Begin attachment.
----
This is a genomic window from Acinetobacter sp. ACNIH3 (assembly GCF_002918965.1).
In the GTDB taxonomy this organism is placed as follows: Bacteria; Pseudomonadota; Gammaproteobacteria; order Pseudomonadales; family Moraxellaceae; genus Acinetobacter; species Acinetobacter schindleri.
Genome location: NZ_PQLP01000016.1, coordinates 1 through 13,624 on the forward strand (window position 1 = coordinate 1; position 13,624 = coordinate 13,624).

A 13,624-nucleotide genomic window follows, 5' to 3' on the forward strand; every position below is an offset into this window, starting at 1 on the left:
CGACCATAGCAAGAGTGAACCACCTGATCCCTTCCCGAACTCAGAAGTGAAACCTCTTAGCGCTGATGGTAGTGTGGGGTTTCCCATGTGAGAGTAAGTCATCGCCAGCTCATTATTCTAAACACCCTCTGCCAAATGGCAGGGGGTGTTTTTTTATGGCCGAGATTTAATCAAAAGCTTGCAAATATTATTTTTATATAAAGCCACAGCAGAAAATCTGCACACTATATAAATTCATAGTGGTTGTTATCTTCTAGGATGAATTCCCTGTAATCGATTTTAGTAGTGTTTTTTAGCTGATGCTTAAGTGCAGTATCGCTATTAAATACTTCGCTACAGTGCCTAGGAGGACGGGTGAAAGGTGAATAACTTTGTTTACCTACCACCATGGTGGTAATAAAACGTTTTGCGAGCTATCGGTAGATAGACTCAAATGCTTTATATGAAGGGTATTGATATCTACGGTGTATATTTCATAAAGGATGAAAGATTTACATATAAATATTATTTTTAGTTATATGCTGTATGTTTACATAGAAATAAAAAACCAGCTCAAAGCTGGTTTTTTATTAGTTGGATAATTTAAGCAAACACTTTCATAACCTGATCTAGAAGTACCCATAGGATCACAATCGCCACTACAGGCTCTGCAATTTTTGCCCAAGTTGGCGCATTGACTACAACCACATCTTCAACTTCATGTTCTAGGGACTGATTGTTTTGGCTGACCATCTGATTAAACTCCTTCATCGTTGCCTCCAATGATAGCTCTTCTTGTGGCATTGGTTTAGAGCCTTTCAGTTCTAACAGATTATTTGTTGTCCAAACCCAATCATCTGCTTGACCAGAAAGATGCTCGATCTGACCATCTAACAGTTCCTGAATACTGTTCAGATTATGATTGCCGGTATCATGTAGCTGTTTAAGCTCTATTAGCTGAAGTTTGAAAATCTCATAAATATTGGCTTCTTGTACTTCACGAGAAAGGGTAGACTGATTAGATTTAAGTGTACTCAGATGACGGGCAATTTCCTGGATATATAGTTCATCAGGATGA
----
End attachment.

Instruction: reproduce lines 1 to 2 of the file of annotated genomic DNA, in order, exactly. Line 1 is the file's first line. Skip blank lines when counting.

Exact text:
This is a genomic window from Acinetobacter sp. ACNIH3 (assembly GCF_002918965.1).
In the GTDB taxonomy this organism is placed as follows: Bacteria; Pseudomonadota; Gammaproteobacteria; order Pseudomonadales; family Moraxellaceae; genus Acinetobacter; species Acinetobacter schindleri.